I know that it wasn’t meant to be, but Facebook has become something of an interesting sociology study for those of us who care to pay attention. It’s amazing you learn about your friends and about people in general by watching the various status updates they post. I’m sure it would be much different if I was 15 years younger—I’d spend my time reading about which parties were fun and who hooked up with whom. My social circle, on the whole, is a bit past that though. My friends are living for the weekend so that they can spend time with family and get things done around the house. It’s pretty boring really.
Some people (okay, maybe me) try to be funny in their posts, others are constantly trying to help the rest of us find Jesus (apparently he’s lost). Some post pictures of kids and vacations. Some are on crusades to end child abuse by changing their profile picture to a cartoon character from their own childhood (no one has been able to explain to me exactly how that works though). If you pay attention to all of this you can really learn a lot about the people you supposedly already know.
By far though, the most commonly repeated status sentiment is that people want to be appreciated. On any given day, I can sign in and see that a teacher, police officer, firefighter, active military personnel, military wife, veteran or nurse is feeling neglected and take the opportunity to remind the rest of the world that we are lucky that they do what they do for us.
I don’t dispute this. We are lucky. There’s a good chance you owe quite a bit of appreciation to any or all of these people. I know I do.
I suppose where I have a difference in opinion is the part where I am supposed to acknowledge and leave a note, re-post it if I agree or “like” this status—or the sentiment behind it. And granted, I certainly have the right to just pass it by if I so choose but these things really start to bug me after a while.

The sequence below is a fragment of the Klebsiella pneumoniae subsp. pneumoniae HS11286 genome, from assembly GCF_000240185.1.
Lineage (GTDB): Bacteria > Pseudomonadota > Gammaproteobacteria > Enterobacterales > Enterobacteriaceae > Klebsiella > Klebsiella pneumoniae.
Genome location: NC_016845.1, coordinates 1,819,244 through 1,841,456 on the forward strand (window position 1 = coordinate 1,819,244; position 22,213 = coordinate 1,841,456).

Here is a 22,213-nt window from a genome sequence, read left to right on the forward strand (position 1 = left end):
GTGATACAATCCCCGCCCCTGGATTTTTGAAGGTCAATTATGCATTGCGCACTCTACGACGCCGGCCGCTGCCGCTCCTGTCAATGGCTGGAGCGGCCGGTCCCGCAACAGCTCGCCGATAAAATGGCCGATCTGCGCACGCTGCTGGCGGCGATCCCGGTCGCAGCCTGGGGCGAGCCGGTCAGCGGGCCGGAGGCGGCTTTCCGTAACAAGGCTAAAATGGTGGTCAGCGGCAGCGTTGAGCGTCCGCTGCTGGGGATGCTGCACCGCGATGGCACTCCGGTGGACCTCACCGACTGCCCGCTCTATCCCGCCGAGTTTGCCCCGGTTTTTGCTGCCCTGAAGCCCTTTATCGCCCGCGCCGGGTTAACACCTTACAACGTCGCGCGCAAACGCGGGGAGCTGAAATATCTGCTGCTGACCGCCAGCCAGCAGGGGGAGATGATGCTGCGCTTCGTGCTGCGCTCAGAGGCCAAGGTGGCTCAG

The idea that these certain professions are of greater nobility than others is the part that irritates me. Last I checked, all of the people I listed above—directly or indirectly, are getting paid for what they do. With the exception of the military personnel and veterans, the people who do these jobs are doing it for the paycheck. This isn’t to say that it’s not a calling for some of them and that they don’t devote their entire being to doing it well. What I’m saying is that I’ve had more bad teachers than I’ve had good ones. I’ve been treated rudely by more nurses than those by whom I’ve felt truly cared for; I’ve witnessed police and fire professionals using their jobs to gain free food and tickets to the game. I’ve been pulled over and given tickets by police officers who have treated me like I was the scum of the Earth for going five miles an hour over the speed limit—no matter how respectful I was of them.
Now my friends are my friends because I believe them to be good people. I have no doubt that they do their jobs and do them well for reasons that go far above and beyond the paycheck. Still though, I have a problem universally appreciating their professions. A police officer will tell you that we should appreciate them because they keep us safe. True enough. Without construction workers we’d have no homes to live in or roads to drive on though. I’ve never seen any of my friends who work construction asking to be appreciated. A nurse will tell you that they are on the front lines, taking care of you when you are sick. They certainly are. You’re more likely to see the Easter Bunny and Santa Clause tap-dancing down the halls than you are to see your doctor more than once a day while you’re in the hospital. Of course, you’d starve if not for the people down in the kitchen making your food.